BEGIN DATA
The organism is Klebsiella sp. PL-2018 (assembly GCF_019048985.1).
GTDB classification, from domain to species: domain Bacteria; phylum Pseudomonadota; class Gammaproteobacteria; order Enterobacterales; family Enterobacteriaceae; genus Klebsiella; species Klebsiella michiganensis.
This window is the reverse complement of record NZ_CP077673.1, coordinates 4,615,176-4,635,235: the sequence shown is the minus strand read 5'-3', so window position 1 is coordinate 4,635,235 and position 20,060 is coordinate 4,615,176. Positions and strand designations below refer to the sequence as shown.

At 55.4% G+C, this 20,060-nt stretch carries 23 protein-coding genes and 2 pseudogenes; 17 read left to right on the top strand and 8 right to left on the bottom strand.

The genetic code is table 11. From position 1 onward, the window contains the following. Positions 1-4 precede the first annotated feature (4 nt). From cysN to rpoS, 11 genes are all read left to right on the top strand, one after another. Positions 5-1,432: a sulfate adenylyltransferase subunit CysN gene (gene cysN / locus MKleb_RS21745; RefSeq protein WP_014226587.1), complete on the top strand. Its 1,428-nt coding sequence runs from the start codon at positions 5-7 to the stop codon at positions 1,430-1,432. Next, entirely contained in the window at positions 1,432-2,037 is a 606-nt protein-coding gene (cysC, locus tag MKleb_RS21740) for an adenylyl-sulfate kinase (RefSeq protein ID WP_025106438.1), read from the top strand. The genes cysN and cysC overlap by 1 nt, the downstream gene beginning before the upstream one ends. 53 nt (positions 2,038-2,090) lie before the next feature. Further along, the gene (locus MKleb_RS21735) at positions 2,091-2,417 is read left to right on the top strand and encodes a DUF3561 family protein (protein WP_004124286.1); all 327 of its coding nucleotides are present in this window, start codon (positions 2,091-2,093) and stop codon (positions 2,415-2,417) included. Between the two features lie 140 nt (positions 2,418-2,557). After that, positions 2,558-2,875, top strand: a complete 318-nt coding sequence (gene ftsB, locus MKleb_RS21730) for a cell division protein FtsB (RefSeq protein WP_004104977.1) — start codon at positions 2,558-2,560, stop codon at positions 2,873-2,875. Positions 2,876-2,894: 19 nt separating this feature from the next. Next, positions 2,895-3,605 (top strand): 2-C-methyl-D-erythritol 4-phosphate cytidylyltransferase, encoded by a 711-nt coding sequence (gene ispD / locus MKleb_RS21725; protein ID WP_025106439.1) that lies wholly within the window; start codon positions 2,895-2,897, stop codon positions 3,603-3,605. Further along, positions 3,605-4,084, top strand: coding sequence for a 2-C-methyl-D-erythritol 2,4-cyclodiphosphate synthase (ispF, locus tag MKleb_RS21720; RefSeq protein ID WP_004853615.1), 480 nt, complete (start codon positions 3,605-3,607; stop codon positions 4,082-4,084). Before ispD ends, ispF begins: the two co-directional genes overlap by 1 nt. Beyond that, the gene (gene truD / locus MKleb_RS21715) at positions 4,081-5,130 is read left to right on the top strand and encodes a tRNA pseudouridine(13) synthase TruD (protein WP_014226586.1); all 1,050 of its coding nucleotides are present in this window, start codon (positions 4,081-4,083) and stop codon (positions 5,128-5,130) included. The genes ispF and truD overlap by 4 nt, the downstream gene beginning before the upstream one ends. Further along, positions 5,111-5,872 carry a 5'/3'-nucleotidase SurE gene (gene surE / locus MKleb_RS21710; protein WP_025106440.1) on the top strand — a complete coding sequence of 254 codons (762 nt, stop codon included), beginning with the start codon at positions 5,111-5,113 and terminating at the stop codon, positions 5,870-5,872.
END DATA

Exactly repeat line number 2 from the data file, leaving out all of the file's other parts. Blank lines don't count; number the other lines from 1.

GTDB classification, from domain to species: domain Bacteria; phylum Pseudomonadota; class Gammaproteobacteria; order Enterobacterales; family Enterobacteriaceae; genus Klebsiella; species Klebsiella michiganensis.